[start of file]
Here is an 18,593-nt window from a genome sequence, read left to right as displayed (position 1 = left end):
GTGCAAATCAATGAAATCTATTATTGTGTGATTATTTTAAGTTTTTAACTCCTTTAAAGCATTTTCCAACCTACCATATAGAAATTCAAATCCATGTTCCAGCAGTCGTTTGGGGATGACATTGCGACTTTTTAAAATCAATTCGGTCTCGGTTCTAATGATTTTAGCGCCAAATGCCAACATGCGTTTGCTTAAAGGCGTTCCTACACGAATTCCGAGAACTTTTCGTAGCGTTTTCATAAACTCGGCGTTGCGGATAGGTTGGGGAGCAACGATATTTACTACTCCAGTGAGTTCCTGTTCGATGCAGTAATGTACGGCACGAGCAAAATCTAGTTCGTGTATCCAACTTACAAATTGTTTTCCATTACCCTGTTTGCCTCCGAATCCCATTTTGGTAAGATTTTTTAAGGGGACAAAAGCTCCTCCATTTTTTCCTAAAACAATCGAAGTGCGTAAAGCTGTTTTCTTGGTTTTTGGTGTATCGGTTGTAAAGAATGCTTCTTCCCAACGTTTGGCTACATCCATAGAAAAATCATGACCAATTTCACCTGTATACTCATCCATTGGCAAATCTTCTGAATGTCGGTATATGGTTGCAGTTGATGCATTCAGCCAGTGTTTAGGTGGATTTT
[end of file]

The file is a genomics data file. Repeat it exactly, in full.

Here is an 18,593-nt window from a genome sequence, read left to right as displayed (position 1 = left end):
GTGCAAATCAATGAAATCTATTATTGTGTGATTATTTTAAGTTTTTAACTCCTTTAAAGCATTTTCCAACCTACCATATAGAAATTCAAATCCATGTTCCAGCAGTCGTTTGGGGATGACATTGCGACTTTTTAAAATCAATTCGGTCTCGGTTCTAATGATTTTAGCGCCAAATGCCAACATGCGTTTGCTTAAAGGCGTTCCTACACGAATTCCGAGAACTTTTCGTAGCGTTTTCATAAACTCGGCGTTGCGGATAGGTTGGGGAGCAACGATATTTACTACTCCAGTGAGTTCCTGTTCGATGCAGTAATGTACGGCACGAGCAAAATCTAGTTCGTGTATCCAACTTACAAATTGTTTTCCATTACCCTGTTTGCCTCCGAATCCCATTTTGGTAAGATTTTTTAAGGGGACAAAAGCTCCTCCATTTTTTCCTAAAACAATCGAAGTGCGTAAAGCTGTTTTCTTGGTTTTTGGTGTATCGGTTGTAAAGAATGCTTCTTCCCAACGTTTGGCTACATCCATAGAAAAATCATGACCAATTTCACCTGTATACTCATCCATTGGCAAATCTTCTGAATGTCGGTATATGGTTGCAGTTGATGCATTCAGCCAGTGTTTAGGTGGATTTT